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ECB's Lagarde warns coronavirus is fueling economic uncertainty

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FILE: Christine Lagarde speaks during a press conference following a meeting of the ECB governing council in Frankfurt, Germany, Thursday, Jan. 23, 20
FILE: Christine Lagarde speaks during a press conference following a meeting of the ECB governing council in Frankfurt, Germany, Thursday, Jan. 23, 20   -   Copyright  AP Photo/Michael Probst
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European Central Bank President Christine Lagarde warned on Wednesday that the coronavirus outbreak has fuelled economic uncertainty and could potentially damage global growth.

“While the threat of a trade war between the United States and China appears to have receded, the coronavirus adds a new layer of uncertainty,” Lagarde said at a conference in Paris.

More than 20,000 coronavirus cases have been confirmed globally, mostly in China, along with over 400 deaths.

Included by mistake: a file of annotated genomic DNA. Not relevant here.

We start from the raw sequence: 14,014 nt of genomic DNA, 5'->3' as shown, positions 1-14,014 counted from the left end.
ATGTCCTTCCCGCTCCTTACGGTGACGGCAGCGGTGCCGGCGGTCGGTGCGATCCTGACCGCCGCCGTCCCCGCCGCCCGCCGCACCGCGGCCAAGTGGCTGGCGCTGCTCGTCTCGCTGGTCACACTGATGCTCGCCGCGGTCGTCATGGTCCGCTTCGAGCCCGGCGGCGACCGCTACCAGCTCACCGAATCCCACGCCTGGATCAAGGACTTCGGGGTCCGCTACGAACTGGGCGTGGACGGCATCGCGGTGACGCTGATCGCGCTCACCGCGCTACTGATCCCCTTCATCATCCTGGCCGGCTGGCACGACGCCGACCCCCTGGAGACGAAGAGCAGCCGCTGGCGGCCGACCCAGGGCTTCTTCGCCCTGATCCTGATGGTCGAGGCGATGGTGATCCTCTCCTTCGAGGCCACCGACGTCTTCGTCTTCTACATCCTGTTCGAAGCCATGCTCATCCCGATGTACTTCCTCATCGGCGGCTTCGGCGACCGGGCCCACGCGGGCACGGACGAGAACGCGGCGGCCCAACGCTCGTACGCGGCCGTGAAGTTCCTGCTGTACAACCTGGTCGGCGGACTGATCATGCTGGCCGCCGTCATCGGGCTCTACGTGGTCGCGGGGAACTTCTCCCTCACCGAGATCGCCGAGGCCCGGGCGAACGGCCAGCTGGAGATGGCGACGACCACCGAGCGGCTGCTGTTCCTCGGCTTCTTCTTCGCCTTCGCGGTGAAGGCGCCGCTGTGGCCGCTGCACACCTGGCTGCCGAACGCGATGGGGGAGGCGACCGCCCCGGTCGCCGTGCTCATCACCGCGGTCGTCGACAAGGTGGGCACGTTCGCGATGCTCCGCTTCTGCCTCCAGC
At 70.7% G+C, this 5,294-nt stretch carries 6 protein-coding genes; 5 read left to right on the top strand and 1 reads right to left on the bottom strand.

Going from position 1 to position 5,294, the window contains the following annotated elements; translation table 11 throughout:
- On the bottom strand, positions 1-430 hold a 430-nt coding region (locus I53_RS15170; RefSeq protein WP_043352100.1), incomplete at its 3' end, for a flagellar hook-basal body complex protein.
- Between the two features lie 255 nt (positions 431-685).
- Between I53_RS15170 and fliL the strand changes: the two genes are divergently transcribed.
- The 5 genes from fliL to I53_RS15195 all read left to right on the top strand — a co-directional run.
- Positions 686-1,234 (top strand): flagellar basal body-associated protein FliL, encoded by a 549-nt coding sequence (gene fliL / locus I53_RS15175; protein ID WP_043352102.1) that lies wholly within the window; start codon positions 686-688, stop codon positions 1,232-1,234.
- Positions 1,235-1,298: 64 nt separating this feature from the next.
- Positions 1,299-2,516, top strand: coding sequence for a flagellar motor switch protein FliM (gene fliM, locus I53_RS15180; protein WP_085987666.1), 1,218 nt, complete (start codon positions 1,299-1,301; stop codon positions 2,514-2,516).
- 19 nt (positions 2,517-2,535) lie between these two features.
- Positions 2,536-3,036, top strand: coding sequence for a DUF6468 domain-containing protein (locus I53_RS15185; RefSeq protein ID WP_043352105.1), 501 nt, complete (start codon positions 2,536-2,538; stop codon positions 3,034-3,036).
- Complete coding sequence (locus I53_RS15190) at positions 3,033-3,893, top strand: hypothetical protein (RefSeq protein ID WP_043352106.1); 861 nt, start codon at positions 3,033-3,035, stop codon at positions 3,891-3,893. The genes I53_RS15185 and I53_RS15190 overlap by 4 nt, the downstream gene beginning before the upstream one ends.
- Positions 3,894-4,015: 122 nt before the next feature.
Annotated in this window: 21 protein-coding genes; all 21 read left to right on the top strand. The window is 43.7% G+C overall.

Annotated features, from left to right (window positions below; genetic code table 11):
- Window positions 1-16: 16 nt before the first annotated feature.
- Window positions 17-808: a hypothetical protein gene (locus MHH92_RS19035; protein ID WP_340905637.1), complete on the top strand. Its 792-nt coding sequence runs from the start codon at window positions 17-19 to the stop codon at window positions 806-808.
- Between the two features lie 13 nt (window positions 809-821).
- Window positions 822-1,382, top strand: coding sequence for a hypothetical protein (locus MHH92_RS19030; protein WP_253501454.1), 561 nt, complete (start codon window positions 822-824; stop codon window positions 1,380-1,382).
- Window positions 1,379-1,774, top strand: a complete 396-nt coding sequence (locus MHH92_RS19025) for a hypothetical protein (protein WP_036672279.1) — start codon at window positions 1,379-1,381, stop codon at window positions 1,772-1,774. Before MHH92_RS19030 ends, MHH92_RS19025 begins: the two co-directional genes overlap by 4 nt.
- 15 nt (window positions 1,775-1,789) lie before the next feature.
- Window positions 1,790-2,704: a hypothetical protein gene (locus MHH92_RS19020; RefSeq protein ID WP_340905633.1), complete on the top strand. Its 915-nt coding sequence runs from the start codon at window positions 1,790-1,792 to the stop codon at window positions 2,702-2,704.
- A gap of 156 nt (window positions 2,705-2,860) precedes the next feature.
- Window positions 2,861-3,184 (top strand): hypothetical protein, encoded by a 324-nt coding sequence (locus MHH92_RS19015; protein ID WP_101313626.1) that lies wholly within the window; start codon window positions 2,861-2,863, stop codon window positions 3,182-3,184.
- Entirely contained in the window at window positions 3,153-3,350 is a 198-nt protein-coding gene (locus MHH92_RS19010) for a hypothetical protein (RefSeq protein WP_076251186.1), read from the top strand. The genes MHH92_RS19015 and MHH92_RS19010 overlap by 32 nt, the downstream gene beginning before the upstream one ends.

“The short-term uncertainties are mainly related to global risks – trade, geopolitical and now the outbreak of the coronavirus and its potential effect on global growth,” she continued.

Lagarde's comments contrast with recent optimistic forecasts by the ECB last month.

But the agency's chief also struck a more reassuring tone on Wednesday when she said the Frankfurt institution wanted to keep its interest rates low and pursue asset purchases to support the Eurozone.

Impact on businesses

Global companies increasingly rely on China, the world's second-largest economy, as a major buyer of food, cars, movie tickets and other goods. But that has left them more exposed than ever to the pain of its latest abrupt slump.

Airlines have cancelled 25,000 flights to and within China after ticket sales collapsed, according to travel data provider OAG.

Italy could lose up to €4.5 billion in tourism revenue this year as virus fears keep visitors away, polling agency Demoskopika said in a study released Tuesday.

Oil prices were hit in recent weeks but a rebound loomed. Benchmark crude oil rose 41 cents to $50.02 a barrel on Wednesday -- compared to $70 in early January.

The mood was also more optimistic on equity markets this Wednesday, with stocks higher on Wall Street and in Asia.

Investors appeared to welcome a decision by China's central bank to inject $57 billion into its markets in a bid to soften the financial blow of the coronavirus.